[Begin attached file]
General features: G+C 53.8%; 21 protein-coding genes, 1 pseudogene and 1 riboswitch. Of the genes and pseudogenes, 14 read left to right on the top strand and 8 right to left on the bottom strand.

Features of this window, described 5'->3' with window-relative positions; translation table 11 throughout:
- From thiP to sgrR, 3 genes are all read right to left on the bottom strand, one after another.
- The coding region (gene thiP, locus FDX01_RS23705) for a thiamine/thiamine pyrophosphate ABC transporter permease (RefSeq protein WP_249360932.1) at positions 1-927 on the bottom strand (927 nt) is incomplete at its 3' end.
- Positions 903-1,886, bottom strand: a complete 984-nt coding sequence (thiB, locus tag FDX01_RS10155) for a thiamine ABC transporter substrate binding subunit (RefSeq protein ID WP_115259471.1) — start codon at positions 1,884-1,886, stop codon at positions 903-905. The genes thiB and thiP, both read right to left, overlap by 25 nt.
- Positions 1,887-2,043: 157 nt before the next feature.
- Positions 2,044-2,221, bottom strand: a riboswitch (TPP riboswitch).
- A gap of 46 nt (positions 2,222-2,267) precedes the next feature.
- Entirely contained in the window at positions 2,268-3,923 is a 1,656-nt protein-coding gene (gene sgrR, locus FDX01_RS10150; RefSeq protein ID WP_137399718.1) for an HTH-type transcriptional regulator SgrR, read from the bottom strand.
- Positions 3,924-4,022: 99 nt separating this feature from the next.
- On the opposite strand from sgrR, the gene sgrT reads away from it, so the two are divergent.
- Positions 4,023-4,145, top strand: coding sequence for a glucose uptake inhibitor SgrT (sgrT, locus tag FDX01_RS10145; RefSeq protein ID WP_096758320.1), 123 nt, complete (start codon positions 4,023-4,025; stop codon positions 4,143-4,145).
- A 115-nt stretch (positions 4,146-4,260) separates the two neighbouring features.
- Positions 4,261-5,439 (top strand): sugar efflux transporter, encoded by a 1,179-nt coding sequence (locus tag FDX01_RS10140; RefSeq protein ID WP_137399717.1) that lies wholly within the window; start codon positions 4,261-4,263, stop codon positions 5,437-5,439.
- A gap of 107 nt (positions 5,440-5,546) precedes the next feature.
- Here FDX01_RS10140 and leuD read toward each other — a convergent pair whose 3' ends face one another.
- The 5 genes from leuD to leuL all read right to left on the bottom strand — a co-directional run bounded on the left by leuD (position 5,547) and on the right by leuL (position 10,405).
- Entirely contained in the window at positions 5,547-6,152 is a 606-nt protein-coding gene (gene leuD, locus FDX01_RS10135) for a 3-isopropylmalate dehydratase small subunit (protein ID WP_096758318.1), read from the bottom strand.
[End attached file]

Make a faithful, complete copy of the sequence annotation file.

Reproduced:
General features: G+C 53.8%; 21 protein-coding genes, 1 pseudogene and 1 riboswitch. Of the genes and pseudogenes, 14 read left to right on the top strand and 8 right to left on the bottom strand.

Features of this window, described 5'->3' with window-relative positions; translation table 11 throughout:
- From thiP to sgrR, 3 genes are all read right to left on the bottom strand, one after another.
- The coding region (gene thiP, locus FDX01_RS23705) for a thiamine/thiamine pyrophosphate ABC transporter permease (RefSeq protein WP_249360932.1) at positions 1-927 on the bottom strand (927 nt) is incomplete at its 3' end.
- Positions 903-1,886, bottom strand: a complete 984-nt coding sequence (thiB, locus tag FDX01_RS10155) for a thiamine ABC transporter substrate binding subunit (RefSeq protein ID WP_115259471.1) — start codon at positions 1,884-1,886, stop codon at positions 903-905. The genes thiB and thiP, both read right to left, overlap by 25 nt.
- Positions 1,887-2,043: 157 nt before the next feature.
- Positions 2,044-2,221, bottom strand: a riboswitch (TPP riboswitch).
- A gap of 46 nt (positions 2,222-2,267) precedes the next feature.
- Entirely contained in the window at positions 2,268-3,923 is a 1,656-nt protein-coding gene (gene sgrR, locus FDX01_RS10150; RefSeq protein ID WP_137399718.1) for an HTH-type transcriptional regulator SgrR, read from the bottom strand.
- Positions 3,924-4,022: 99 nt separating this feature from the next.
- On the opposite strand from sgrR, the gene sgrT reads away from it, so the two are divergent.
- Positions 4,023-4,145, top strand: coding sequence for a glucose uptake inhibitor SgrT (sgrT, locus tag FDX01_RS10145; RefSeq protein ID WP_096758320.1), 123 nt, complete (start codon positions 4,023-4,025; stop codon positions 4,143-4,145).
- A 115-nt stretch (positions 4,146-4,260) separates the two neighbouring features.
- Positions 4,261-5,439 (top strand): sugar efflux transporter, encoded by a 1,179-nt coding sequence (locus tag FDX01_RS10140; RefSeq protein ID WP_137399717.1) that lies wholly within the window; start codon positions 4,261-4,263, stop codon positions 5,437-5,439.
- A gap of 107 nt (positions 5,440-5,546) precedes the next feature.
- Here FDX01_RS10140 and leuD read toward each other — a convergent pair whose 3' ends face one another.
- The 5 genes from leuD to leuL all read right to left on the bottom strand — a co-directional run bounded on the left by leuD (position 5,547) and on the right by leuL (position 10,405).
- Entirely contained in the window at positions 5,547-6,152 is a 606-nt protein-coding gene (gene leuD, locus FDX01_RS10135) for a 3-isopropylmalate dehydratase small subunit (protein ID WP_096758318.1), read from the bottom strand.